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Keeping them Safe: Critical Wandering and Elopement


Roaming. Wandering. Critical Wandering. Elopement. These words, while similar, describe distinct behaviors or situations familiar to those living with or caring for someone with Dementia. From low risk to the threat of death, these behaviors cause concern and can lead to crisis.

When disease processes result in cognitive impairment, several regions of the brain and their associated functions are impacted. Functions important to the discussion of critical wandering include:


· Orientation in time and space · Short term memory · Wayfinding · Impaired judgement · Interpretation of images · Language · Coordination


Impairment in these functional areas not only complicate activities of daily living (ADLs), they set the stage for changing emotional states from withdrawal and depression to frustration and rage. In combination, the impairment and resulting emotions can drive behaviors such as pacing, repetitive movements, routine walking patterns, and other compulsive behaviors.


As Dementia symptoms progress, harmless wandering can become dangerous as individuals attempt to escape a care setting. The act of exiting a caregiving environment without detection is an elopement. Once caregivers become aware that an individual with Dementia cannot be located, it is labeled a critical wandering event since the person is vulnerable and exposed to danger.1 Here at Dementia Society of America (DSA), we wanted to know- how common are critical wandering events and how frequent are negative outcomes?


Because caregivers often find their loved one with Dementia before negative outcomes occur, most critical wandering events go unreported. Those that are reported are generally not consolidated into a central data repository for analysis. Most statistics are scattered throughout thousands of local police departments across the county. Understanding the scope and outcomes of critical wandering is even more difficult since when deaths do occur, they are attributed to the specific cause of death – e.g. hypothermia – rather than the elopement preceding the cold exposure.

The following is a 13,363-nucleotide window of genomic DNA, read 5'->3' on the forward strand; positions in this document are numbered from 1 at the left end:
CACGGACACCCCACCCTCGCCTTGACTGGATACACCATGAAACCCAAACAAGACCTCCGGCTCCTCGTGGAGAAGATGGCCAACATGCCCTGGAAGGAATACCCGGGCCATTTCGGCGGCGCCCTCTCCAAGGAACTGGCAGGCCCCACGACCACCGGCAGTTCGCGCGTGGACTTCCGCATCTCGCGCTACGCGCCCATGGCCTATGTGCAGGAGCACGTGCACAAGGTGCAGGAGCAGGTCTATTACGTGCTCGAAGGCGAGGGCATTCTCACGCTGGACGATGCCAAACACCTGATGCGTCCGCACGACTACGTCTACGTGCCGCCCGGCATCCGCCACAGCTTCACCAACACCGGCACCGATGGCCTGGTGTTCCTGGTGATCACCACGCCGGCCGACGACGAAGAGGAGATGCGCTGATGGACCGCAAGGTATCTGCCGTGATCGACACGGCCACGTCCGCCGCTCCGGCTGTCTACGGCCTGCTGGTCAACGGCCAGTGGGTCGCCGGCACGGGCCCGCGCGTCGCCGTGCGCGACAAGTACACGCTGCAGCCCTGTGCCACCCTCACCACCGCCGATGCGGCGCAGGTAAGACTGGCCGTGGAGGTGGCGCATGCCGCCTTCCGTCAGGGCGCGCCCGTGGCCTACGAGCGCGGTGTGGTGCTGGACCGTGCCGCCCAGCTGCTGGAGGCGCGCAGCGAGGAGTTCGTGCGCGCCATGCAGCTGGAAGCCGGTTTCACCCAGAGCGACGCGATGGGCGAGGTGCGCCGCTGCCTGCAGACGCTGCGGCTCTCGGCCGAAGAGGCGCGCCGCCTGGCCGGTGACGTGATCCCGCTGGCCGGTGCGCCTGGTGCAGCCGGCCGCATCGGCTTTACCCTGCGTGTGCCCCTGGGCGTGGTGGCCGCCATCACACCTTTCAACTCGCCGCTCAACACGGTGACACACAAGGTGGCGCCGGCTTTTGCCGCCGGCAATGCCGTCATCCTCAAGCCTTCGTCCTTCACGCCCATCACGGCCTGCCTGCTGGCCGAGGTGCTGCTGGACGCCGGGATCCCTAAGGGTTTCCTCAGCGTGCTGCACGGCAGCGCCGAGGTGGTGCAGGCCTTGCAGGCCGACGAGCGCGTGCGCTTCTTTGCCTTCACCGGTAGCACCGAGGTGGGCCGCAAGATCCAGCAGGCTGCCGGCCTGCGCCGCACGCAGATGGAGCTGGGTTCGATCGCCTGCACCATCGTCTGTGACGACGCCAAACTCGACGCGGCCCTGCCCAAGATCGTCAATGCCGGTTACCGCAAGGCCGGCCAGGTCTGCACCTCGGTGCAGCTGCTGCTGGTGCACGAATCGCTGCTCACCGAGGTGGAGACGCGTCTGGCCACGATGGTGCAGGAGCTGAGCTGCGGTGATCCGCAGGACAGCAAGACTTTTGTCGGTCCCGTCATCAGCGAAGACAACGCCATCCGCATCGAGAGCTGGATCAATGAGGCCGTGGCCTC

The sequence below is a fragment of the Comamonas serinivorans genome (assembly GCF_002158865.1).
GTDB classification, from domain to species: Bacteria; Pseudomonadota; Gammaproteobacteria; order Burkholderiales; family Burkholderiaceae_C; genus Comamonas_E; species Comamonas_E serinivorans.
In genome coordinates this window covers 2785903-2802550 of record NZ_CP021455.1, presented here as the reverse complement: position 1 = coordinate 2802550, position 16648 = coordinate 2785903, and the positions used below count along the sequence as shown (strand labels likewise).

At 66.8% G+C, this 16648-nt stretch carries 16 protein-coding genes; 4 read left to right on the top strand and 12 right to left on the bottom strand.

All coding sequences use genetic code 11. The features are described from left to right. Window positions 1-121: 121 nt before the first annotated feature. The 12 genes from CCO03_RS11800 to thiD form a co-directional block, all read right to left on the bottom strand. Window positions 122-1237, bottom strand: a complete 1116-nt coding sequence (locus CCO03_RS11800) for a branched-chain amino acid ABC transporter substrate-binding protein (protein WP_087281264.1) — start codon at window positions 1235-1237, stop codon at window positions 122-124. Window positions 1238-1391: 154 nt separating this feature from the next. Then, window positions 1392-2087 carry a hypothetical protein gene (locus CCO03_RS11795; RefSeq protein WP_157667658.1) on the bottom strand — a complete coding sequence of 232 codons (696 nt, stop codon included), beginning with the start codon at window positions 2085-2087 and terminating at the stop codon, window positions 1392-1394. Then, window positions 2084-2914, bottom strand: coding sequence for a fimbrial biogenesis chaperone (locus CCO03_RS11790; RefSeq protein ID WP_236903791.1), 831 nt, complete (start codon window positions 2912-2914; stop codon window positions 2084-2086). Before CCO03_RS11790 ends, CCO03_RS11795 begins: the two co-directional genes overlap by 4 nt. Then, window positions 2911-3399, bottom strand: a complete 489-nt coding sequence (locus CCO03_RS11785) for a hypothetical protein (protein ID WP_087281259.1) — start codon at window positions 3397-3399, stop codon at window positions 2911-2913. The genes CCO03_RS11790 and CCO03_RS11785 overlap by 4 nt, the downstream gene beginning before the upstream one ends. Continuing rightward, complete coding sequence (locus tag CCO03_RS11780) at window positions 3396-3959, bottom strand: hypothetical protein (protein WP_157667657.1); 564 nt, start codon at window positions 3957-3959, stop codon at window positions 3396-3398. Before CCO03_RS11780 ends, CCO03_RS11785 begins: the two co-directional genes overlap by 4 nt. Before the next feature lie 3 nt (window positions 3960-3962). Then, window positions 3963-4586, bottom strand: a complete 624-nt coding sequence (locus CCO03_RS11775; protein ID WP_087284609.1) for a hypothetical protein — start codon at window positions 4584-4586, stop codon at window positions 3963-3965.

Given these limitations, we examined academic research, the FBI’s missing persons database, and several state Silver Alert statistics. We project that each year in the United States 198,000 critical wandering events involving persons living with Dementia.


Of these, nearly 1 in 3, approximately 63,000 mothers, fathers, sisters, or brothers do not return. If not found within 24 hours, the likelihood of a fatality reaches 46% in a mild environment.2 However, where terrain and climate are hostile to travel on foot the proportion of fatalities is much higher.


When a loved one with Dementia goes missing, the trauma from anxiety, fear, regret, and remorse, can emotionally scar a caregiver. This can be a tragic event for people living with Dementia and those who love them. Part of the solution is to understand why they are driven to leave, how to lessen that behavior, and be prepared for the unfortunate situation should an elopement take place.


The Dementia Society offers a no-cost medical ID and online profile to people at risk for critical wandering- Operation KeepSafeiD™. We highlight the problem of elopement alongside tools like the KeepSafeiD™, for preventing and mitigating negative outcomes of such events. We hope you’ll learn and share the information with enthusiasm and urgency similar to that with which we deliver it to you.


1 Gina Petonito, et al. January 2012. Programs to Locate Missing and Critically Wandering Elders: A Critical Review and a Call for Multiphasic Evaluation. The Gerontologist Vol. 53, No. 1, 17-25. Accessed from: https://academic.oup.com/gerontologist/article/53/1/17/614737


2 Koester, Robert J. (1998) The Lost Alzheimer's and Related Disorders Search Subject: New Research & Perspectives. Accessed June 15, 2021, from https://www.dbs-sar.com/SAR_Research/lost_alzheimer.htm.


Contributor: Karen R. Ogden, team member, Dementia Society of America.


The opinions expressed by contributing authors are not necessarily the opinions of the Dementia Society, Inc. We do not endorse nor guarantee products, comments, suggestions, links, or other forms of content contained within blog posts that have been provided to us with permission, or otherwise. Dementia Society does not provide medical advice. Please consult your doctor. www.DementiaSociety.org

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